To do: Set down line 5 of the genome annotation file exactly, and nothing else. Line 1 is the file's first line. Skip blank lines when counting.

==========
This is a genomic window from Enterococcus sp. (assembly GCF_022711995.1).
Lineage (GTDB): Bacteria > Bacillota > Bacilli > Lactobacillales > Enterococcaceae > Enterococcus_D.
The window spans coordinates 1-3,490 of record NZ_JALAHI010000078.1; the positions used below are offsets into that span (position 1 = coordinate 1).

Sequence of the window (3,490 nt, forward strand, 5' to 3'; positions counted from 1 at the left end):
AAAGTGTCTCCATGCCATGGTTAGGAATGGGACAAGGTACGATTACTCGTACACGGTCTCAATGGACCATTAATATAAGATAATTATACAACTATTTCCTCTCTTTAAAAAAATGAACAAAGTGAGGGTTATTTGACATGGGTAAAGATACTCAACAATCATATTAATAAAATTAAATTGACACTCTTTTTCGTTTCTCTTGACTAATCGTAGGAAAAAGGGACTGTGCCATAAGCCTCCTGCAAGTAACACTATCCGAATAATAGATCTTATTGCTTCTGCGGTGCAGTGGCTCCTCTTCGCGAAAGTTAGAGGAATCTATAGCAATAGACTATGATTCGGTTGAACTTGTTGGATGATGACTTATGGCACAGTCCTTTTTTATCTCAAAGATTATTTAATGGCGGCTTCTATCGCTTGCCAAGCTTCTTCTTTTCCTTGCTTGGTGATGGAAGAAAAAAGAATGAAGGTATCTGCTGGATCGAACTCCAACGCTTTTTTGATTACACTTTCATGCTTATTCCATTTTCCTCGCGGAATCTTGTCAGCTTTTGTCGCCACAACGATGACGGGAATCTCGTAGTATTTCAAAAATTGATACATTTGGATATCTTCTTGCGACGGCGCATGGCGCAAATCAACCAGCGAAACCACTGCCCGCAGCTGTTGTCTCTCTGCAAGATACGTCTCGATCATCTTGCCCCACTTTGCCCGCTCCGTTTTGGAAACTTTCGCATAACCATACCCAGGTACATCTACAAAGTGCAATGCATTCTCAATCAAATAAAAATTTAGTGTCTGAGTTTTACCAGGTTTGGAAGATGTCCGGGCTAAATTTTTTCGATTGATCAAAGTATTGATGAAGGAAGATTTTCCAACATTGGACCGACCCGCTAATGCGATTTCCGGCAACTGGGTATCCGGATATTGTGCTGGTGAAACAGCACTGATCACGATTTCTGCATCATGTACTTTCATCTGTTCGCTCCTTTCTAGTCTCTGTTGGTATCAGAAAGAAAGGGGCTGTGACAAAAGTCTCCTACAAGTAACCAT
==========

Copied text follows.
AAAGTGTCTCCATGCCATGGTTAGGAATGGGACAAGGTACGATTACTCGTACACGGTCTCAATGGACCATTAATATAAGATAATTATACAACTATTTCCTCTCTTTAAAAAAATGAACAAAGTGAGGGTTATTTGACATGGGTAAAGATACTCAACAATCATATTAATAAAATTAAATTGACACTCTTTTTCGTTTCTCTTGACTAATCGTAGGAAAAAGGGACTGTGCCATAAGCCTCCTGCAAGTAACACTATCCGAATAATAGATCTTATTGCTTCTGCGGTGCAGTGGCTCCTCTTCGCGAAAGTTAGAGGAATCTATAGCAATAGACTATGATTCGGTTGAACTTGTTGGATGATGACTTATGGCACAGTCCTTTTTTATCTCAAAGATTATTTAATGGCGGCTTCTATCGCTTGCCAAGCTTCTTCTTTTCCTTGCTTGGTGATGGAAGAAAAAAGAATGAAGGTATCTGCTGGATCGAACTCCAACGCTTTTTTGATTACACTTTCATGCTTATTCCATTTTCCTCGCGGAATCTTGTCAGCTTTTGTCGCCACAACGATGACGGGAATCTCGTAGTATTTCAAAAATTGATACATTTGGATATCTTCTTGCGACGGCGCATGGCGCAAATCAACCAGCGAAACCACTGCCCGCAGCTGTTGTCTCTCTGCAAGATACGTCTCGATCATCTTGCCCCACTTTGCCCGCTCCGTTTTGGAAACTTTCGCATAACCATACCCAGGTACATCTACAAAGTGCAATGCATTCTCAATCAAATAAAAATTTAGTGTCTGAGTTTTACCAGGTTTGGAAGATGTCCGGGCTAAATTTTTTCGATTGATCAAAGTATTGATGAAGGAAGATTTTCCAACATTGGACCGACCCGCTAATGCGATTTCCGGCAACTGGGTATCCGGATATTGTGCTGGTGAAACAGCACTGATCACGATTTCTGCATCATGTACTTTCATCTGTTCGCTCCTTTCTAGTCTCTGTTGGTATCAGAAAGAAAGGGGCTGTGACAAAAGTCTCCTACAAGTAACCAT